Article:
Format

Send to

Choose Destination
Cancer Lett. 2011 Oct 28;309(2):119-27. doi: 10.1016/j.canlet.2011.06.004. Epub 2011 Jun 24.

Gut microbiota and probiotics in colon tumorigenesis.

Author information

1
Department of Digestive Disease, Beijing University People's Hospital, Beijing, China.

Abstract

The human gastrointestinal tract harbors a complex and abundant microbial community reaching as high as 10(13)-10(14) microorganisms in the colon. This endogenous microbiota forms a symbiotic relationship with their eukaryotic host and this close partnership helps maintain homeostasis by performing essential and non-redundant tasks (e.g. nutrition/energy and, immune system balance, pathogen exclusion). Although this relationship is essential and beneficial to the host, various events (e.g. infection, diet, stress, inflammation) may impact microbial composition, leading to the formation of a dysbiotic microbiota, further impacting on health and disease states. For example, Crohn's disease and ulcerative colitis, collectively termed inflammatory bowel diseases (IBD), have been associated with the establishment of a dysbiotic microbiota. In addition, extra-intestinal disorders such as obesity and metabolic syndrome are also associated with the development of a dysbiotic microbiota. Consequently, there is an increasing interest in harnessing the power of the microbiome and modulating its composition as a means to alleviate intestinal pathologies/disorders and maintain health status. In this review, we will discuss the emerging relationship between the microbiota and development of colorectal cancer as well as present evidence that microbial manipulation (probiotic, prebiotic) impacts disease development.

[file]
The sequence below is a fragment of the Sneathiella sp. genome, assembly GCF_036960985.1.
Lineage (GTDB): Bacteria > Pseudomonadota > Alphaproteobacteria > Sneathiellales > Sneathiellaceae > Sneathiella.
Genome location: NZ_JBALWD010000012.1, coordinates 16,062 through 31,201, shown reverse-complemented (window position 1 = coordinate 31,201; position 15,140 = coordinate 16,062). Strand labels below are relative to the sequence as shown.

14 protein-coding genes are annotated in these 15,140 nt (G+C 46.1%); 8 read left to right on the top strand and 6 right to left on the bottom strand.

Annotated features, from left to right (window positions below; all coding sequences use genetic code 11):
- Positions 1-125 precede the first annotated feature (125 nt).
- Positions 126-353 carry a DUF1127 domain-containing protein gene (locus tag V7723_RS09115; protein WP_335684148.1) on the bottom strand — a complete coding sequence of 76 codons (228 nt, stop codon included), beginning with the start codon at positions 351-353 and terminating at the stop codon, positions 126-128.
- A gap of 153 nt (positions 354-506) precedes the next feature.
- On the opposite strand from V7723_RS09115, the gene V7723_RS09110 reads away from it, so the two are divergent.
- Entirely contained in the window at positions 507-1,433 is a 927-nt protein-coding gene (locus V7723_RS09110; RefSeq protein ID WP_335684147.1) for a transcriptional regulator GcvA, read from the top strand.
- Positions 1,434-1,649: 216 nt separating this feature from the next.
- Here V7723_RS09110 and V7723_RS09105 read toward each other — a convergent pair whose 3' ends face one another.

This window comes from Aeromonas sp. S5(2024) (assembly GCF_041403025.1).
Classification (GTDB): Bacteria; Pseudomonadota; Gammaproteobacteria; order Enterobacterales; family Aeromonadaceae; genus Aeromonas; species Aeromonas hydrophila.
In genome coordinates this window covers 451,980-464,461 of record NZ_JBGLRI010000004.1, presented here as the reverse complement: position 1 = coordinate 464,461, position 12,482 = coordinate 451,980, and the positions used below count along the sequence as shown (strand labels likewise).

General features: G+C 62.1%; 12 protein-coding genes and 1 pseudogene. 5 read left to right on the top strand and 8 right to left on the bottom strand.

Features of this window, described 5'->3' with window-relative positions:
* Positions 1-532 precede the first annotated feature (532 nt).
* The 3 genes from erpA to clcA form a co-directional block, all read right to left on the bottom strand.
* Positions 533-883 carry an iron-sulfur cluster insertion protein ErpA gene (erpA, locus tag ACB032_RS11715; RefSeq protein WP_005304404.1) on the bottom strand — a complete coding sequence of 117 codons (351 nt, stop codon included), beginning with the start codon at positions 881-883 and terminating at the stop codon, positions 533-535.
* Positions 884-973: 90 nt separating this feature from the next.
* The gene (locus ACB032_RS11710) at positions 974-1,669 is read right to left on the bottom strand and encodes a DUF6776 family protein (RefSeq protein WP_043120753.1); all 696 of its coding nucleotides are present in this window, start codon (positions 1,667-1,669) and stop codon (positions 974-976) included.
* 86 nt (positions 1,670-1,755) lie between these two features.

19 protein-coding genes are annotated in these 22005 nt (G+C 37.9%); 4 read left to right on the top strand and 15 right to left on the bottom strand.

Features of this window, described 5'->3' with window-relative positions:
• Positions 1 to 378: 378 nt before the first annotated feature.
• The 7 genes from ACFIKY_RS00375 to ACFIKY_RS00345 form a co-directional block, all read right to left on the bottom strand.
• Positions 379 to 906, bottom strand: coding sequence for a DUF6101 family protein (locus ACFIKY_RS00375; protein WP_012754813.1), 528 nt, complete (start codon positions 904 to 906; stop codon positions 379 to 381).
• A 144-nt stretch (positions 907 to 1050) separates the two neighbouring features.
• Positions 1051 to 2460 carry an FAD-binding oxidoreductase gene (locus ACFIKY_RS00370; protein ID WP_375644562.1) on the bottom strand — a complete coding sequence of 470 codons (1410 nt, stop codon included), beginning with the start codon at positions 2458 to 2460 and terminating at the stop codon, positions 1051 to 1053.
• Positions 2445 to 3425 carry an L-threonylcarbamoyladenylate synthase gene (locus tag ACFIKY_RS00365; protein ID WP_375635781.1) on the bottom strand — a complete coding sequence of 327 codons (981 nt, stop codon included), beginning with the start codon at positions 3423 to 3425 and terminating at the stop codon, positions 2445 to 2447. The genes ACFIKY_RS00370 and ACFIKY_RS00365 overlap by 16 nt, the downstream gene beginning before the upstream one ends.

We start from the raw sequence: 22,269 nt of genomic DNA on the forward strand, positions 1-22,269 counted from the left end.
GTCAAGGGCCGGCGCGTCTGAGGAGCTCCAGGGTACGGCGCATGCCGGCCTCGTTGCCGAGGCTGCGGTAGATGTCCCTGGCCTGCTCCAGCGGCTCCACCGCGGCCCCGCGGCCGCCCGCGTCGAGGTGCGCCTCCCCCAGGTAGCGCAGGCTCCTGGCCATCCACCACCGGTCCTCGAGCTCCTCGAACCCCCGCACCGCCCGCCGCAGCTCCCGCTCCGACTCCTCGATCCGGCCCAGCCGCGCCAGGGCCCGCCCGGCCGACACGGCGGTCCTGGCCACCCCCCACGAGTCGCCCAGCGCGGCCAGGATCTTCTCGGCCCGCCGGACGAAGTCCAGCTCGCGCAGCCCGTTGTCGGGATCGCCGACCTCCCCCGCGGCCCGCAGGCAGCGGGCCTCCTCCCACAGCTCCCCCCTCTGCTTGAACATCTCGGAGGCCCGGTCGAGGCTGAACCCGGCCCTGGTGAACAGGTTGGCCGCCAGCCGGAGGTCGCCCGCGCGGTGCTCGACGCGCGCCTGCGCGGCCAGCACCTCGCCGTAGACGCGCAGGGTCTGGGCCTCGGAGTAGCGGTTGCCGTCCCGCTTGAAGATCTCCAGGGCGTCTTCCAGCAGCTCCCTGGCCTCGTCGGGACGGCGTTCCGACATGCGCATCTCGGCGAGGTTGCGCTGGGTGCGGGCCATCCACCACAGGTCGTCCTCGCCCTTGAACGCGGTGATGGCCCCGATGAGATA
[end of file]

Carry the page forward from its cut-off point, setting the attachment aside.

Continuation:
PMID:
21741763
PMCID:
PMC3148272
DOI:
10.1016/j.canlet.2011.06.004
[Indexed for MEDLINE]
Free PMC Article

Supplemental Content

Full text links

Icon for Elsevier Science Icon for PubMed Central
Loading ...
Support Center